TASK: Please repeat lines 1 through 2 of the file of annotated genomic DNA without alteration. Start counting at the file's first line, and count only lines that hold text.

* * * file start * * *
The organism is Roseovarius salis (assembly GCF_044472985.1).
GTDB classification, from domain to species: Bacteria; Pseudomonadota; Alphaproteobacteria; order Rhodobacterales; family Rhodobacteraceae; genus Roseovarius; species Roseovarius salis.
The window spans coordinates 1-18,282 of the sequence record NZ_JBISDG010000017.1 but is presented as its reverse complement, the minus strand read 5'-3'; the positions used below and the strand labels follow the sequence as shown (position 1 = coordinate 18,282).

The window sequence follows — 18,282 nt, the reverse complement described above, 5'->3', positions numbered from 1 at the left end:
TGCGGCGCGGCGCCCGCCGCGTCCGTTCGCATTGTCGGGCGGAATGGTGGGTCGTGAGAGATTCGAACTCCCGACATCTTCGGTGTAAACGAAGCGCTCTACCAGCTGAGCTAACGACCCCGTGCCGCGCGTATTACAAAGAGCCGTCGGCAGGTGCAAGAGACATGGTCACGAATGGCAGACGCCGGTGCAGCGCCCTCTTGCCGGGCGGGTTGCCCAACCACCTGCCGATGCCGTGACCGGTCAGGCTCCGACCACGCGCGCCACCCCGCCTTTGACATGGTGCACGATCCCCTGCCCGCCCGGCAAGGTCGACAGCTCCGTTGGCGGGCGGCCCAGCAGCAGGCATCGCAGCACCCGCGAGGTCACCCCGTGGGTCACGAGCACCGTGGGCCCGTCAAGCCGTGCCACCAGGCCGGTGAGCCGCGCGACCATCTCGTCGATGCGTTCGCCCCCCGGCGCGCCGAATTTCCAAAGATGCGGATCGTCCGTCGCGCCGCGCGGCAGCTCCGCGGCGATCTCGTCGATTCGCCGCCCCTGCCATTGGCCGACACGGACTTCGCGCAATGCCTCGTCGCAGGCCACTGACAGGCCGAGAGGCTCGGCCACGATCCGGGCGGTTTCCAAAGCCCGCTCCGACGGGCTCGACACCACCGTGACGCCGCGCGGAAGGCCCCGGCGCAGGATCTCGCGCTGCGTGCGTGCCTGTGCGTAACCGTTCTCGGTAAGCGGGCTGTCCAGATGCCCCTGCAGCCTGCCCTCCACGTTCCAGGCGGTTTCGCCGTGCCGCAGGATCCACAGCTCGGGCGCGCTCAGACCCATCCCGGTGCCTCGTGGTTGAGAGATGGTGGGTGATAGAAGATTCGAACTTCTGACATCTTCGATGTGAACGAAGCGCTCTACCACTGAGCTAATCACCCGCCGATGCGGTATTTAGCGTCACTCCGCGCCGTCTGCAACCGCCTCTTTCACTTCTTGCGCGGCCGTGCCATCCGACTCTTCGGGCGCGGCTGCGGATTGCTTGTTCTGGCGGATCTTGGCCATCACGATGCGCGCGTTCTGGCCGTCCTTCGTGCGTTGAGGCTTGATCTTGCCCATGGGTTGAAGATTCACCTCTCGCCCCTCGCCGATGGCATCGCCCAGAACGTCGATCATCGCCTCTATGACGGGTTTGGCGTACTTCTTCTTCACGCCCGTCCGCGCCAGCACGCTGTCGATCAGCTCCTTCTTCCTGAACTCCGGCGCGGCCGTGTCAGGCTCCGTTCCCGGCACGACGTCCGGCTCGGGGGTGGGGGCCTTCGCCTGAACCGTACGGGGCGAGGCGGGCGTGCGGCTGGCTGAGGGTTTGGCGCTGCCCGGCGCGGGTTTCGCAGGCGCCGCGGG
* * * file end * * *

The organism is Roseovarius salis (assembly GCF_044472985.1).
GTDB classification, from domain to species: Bacteria; Pseudomonadota; Alphaproteobacteria; order Rhodobacterales; family Rhodobacteraceae; genus Roseovarius; species Roseovarius salis.